Customers are exposed to an interesting range of dishes when they walk into the restaurant—you have the Swedish classics and you have the more local dishes. For example, you have a nice pasta carbonara line when you walk into IKEA in Italy.

Q: In your 5+ years at IKEA, what is the most exciting change that’s taken place?

Johansson: The restaurant has been a part of IKEA since the very beginning, but it has always been more about keeping our customers happy. The thought being that if they aren’t hungry they will spend a longer time shopping in the store. So, food was more of a service function. But when we started this journey that we are on now, we began to realize that the food and restaurants could be the traffic drivers to the store. Some recent research we conducted shows that more than 20% of people are going to IKEA primarily to eat. That’s a lot of people. We are creating food that is interesting and that will get people into the store. And, by the way, the store has some furniture to buy as well.

We are also working on increasing the freshness in our dishes. Having fresh herbs on a dish, for example, might seem as a small step, but it actually does a lot for the perception of the dish and the flavor. Even if it sounds like we are just taking small steps—like fresh ingredients or moving towards more plant-based dishes—those changes affect so many people. I think that’s the most exciting thing we are doing. When we can start implementing a lot of the things we have been working on for many years, it will have a big effect on people’s everyday lives and maybe give them a different mindset about how to eat in a healthier and more sustainable way.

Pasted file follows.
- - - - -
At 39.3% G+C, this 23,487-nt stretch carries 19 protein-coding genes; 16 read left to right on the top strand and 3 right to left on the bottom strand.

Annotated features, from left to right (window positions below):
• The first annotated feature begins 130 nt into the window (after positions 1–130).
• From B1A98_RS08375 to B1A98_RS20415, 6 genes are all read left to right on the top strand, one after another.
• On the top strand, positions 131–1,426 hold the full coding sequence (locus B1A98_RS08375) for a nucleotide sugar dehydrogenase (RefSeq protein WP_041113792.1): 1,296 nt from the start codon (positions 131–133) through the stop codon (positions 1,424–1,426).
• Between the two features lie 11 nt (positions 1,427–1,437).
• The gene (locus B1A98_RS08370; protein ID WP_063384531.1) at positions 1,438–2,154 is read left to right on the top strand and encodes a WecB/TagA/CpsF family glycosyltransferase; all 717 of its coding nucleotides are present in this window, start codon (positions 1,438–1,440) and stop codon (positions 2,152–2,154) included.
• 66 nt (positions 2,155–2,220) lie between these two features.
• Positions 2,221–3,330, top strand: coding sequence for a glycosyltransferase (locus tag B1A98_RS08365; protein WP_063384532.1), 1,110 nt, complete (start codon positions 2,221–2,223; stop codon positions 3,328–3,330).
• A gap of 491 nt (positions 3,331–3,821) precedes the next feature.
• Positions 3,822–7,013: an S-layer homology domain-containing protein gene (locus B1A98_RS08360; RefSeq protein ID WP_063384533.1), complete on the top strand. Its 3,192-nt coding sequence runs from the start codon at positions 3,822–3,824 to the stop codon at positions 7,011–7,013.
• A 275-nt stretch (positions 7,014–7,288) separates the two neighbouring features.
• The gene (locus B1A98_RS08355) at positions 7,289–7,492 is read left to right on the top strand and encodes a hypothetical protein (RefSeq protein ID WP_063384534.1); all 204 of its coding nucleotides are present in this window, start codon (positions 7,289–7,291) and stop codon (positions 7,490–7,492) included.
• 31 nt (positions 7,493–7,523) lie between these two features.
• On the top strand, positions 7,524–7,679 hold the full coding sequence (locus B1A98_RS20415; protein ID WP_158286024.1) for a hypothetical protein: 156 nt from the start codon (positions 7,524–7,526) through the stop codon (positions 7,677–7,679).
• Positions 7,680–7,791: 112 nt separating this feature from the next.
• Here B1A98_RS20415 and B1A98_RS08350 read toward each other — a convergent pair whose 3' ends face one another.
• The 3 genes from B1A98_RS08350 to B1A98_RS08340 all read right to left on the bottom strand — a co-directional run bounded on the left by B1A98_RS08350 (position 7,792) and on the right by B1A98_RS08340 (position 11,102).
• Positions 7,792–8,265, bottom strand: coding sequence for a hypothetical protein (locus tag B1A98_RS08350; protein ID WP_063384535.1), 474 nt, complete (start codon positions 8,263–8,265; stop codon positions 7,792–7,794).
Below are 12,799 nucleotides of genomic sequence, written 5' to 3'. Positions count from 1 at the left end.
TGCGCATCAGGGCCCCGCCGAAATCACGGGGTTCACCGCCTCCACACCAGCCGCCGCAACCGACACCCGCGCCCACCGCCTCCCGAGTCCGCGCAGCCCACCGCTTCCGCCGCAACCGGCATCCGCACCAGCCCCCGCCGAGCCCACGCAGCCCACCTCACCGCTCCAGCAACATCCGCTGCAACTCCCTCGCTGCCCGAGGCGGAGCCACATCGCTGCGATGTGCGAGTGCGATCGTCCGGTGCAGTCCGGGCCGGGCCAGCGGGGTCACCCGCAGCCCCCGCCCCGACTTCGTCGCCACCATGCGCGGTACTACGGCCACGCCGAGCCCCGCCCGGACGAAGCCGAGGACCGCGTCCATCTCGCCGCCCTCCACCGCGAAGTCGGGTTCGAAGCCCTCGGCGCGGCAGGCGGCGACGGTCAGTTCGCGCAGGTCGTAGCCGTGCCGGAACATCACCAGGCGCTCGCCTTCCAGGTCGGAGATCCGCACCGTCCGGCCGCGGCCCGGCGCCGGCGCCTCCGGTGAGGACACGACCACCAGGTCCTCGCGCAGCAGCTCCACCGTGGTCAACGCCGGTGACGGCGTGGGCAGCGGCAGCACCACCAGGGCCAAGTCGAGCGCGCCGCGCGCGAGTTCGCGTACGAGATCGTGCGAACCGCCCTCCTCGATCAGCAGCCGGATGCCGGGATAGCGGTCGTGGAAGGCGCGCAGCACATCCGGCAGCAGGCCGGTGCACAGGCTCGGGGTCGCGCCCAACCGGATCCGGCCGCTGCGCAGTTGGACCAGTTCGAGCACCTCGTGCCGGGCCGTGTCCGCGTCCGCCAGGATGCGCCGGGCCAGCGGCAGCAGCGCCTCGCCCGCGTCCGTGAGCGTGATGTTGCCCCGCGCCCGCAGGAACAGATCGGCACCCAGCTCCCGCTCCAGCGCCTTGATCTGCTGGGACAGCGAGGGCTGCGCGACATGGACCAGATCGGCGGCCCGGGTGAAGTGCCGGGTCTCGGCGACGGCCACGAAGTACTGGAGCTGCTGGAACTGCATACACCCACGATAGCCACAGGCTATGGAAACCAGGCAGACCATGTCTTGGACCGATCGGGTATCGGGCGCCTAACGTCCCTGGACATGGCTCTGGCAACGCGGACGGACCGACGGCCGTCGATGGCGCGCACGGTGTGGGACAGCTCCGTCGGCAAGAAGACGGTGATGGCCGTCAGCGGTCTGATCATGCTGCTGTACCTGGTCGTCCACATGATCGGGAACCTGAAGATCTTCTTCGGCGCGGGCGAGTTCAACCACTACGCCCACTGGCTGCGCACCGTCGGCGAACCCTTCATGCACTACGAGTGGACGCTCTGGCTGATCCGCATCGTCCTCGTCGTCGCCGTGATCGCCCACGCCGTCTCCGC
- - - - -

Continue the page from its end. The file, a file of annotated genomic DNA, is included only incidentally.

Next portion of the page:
This interview has been edited and condensed for clarity.

Yellow Peas Hummus with Kimchi Oil
Yellow Peas Hummus with Kimchi Oil

Serves: 4–6

Kimchi Oil


  • 150 mL rapeseed oil
  • 50 mL vinegar
  • ½–1 tsp Gochugaro (Korean chili powder), to taste
  • 1 small garlic clove, finely minced
  • 1 tsp ginger, finely minced
  • 1 tsp fish sauce
  • ½–1 tsp of lime juice
  1. Stir together all ingredients to kimchi oil, except rapeseed oil and lime juice.
  2. Whisk rapeseed oil into the mixture and add lemon juice to taste.
  3. Let it rest for at least 1 hour.



  • 300 mL dried yellow peas
  • 2–3 cloves garlic
  • 3 tbsp unsalted light tahini
  • ½ tsp ground cumin
  • 4–5 tbsp lemon juice, to taste
  • 2 tbsp rapeseed oil
  • salt, to taste
  • 100 mL cooking water
  • 50 mL chives, finely chopped
  1. Place yellow peas in a bowl with 800 mL water and let it soak in the fridge for at least 10 hours.
  2. Drain and rinse peas and place in a medium-sized sauce pan with 1,000 mL water and 1 tsp salt. Bring to a boil, then lower the temperature and let simmer for 1½–2 hours. Skim off foam from the peas that rise to the surface in the beginning.
  3. Drain, but reserve about 100 mL of the cooking water.
  4. Put 200 mL of the cooked peas aside. Add rest of the cooked peas together with remaining ingredients and 50 mL of the cooking water and 1 tsp salt to a high-speed food processor.
  5. Mix for a few minutes, until smooth. Add more water or salt if desired. Add rapeseed oil and mix for 1 more minute.
  6. Heat 1 tbsp of oil in a large frying pan. Toast the remaining peas until crisp and season with salt. Let it cool and mix with kimchi oil.
  7. Serve kimchi oil peas on a plate and 2 tbsp over the hummus. Drizzle with some extra kimchi oil. Sprinkle with finely chopped chives.

About the Author

Kelly Hensel is deputy managing editor, print & digital, of Food Technology magazine ([email protected]).
Kelly Hensel